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A Tough Time for Human Rights

On February 26, the Sri Lankan government withdrew from the United Nations Human Rights Council Resolution 30/1, which Sri Lanka endorsed in 2015. The resolution commits Sri Lanka to ensuring truth, justice and reconciliation for past abuses. Below is a one year round up of violations of Human Rights in Sri Lanka to mark Human Rights Day on December 10, 2020.

Attacks on Human Rights Lawyers and Activists

Kumaravadivel Guruparan is a human rights lawyer and was a senior lecturer at the Faculty of Law at the University of Jaffna.

He appeared as counsel on behalf of victims in the case of 24 Tamil youth who went missing while in military custody at Navatkuli in 1996.

In November 2019, Guruparan was banned by the University Grants Commission from teaching law. A letter by the Sri Lankan army to the UGC questioned why Guruparan was permitted to engage in legal practice while being a member of the faculty. Guruparan resigned from the University on 16 July 2020.

Achala Senevirathne, a lawyer who represents families in a case involving the enforced disappearance of 11 youth in 2008, in which senior military commanders are implicated, has been attacked on social media, including with threats of physical violence and sexualized abuse. The police have failed to act on her complaints of threats to her safety.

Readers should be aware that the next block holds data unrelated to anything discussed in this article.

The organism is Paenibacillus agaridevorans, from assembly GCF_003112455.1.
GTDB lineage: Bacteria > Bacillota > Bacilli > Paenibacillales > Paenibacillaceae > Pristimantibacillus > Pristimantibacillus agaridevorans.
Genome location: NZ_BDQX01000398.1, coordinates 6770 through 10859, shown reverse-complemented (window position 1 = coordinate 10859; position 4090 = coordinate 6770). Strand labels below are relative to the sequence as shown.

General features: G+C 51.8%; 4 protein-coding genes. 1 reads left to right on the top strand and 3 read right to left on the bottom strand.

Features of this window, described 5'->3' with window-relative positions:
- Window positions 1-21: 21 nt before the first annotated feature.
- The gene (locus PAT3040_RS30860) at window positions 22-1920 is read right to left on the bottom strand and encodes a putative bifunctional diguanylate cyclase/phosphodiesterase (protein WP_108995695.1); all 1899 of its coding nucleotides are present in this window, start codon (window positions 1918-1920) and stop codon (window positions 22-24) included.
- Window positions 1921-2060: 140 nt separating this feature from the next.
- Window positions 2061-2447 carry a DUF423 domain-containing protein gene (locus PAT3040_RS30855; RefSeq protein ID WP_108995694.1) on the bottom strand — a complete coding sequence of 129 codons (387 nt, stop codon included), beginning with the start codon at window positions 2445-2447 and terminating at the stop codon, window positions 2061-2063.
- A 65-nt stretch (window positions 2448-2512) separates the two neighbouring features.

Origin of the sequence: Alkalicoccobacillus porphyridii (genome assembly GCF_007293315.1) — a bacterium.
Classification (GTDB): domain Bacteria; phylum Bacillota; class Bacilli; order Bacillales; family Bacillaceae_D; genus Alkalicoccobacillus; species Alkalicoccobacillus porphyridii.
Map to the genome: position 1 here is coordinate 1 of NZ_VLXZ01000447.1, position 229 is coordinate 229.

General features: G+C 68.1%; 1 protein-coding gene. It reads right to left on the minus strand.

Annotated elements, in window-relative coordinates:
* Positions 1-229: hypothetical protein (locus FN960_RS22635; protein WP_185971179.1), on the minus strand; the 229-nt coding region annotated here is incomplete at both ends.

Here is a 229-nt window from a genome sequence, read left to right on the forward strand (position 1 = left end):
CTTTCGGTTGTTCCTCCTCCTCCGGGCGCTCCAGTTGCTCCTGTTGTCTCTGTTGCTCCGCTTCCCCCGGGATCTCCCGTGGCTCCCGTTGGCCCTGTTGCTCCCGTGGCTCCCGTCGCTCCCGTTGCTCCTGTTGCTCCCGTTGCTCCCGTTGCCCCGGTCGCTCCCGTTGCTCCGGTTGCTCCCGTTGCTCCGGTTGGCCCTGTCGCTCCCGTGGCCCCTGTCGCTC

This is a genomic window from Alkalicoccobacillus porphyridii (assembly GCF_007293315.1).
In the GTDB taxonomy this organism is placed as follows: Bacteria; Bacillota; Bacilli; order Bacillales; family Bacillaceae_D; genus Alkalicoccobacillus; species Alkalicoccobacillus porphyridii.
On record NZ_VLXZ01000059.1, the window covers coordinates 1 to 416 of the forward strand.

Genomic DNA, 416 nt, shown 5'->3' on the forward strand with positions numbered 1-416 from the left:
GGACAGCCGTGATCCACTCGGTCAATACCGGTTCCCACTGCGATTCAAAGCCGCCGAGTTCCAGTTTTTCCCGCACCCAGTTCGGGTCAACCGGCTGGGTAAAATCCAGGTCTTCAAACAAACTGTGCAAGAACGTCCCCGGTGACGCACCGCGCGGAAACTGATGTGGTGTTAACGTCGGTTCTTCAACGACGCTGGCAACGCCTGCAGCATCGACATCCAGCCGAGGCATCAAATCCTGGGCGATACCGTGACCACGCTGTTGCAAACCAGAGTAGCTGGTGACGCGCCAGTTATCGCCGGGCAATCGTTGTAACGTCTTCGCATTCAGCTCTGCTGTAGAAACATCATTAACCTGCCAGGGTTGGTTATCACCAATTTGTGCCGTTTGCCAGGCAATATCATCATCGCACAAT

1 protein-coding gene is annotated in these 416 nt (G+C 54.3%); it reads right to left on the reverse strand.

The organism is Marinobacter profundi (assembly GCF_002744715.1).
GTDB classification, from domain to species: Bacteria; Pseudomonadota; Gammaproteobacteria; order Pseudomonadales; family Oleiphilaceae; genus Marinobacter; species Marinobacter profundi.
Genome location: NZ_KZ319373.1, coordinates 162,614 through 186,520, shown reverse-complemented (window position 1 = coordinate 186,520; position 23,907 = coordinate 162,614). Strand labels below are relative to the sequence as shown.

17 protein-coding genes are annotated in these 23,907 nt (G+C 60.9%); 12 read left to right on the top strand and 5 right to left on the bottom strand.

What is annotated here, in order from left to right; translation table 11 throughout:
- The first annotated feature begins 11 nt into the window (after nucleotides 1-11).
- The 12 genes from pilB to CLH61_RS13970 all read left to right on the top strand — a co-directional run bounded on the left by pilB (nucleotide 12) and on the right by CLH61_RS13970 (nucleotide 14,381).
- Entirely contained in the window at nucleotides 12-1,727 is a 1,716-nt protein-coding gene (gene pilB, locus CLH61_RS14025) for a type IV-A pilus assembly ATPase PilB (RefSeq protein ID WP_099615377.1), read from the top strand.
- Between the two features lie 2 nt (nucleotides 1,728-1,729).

On 10 June, Swastika Arulingam, a lawyer, was arrested when she inquired about the arrests of people conducting a peaceful Black Lives Matter solidarity protest.

In interviews with 15 Sri Lankan human rights defenders working in different locations around the country, Human Rights Watch heard consistent accounts of increased surveillance and pressure from security agencies. Police and intelligence officers have sought to instill fear and intimidate rights groups and activists who receive calls, threats, and warnings.

In February, the acting District Secretary in the Mullaitivu District (Northern Province) issued a directive that only NGOs with at least 70 percent of their activities focused on development would be allowed to work, effectively enabling arbitrary interference with and prevention of a broad range of human rights work.

Arrests and Detentions: Key Cases

April 14, 2020: Authorities arrest human rights lawyer Hejaaz Hisbullah under the draconian Prevention of Terrorism Act.

Hejaaz has been legal counsel in many high-profile human rights cases. The day before his arrest, he submitted a joint statement to President Rajapaksa criticising the denial of burial rights to the Muslim community under Sri Lanka’s Covid-19 regulations. He is currently being held without a charge or any evidence against him for over 8 months with limited access to lawyers and family members.

Three children alleged that the police attempted to coerce them into identifying Hejaaz in an identification parade.

The Bar Association of Sri Lanka and human rights groups around the country have raised concerns over the case.

April 9, 2020: Authorities arrest journalist and social media commentator Ramzy Razeek under the ICCPR Act and the Computer Crimes Act.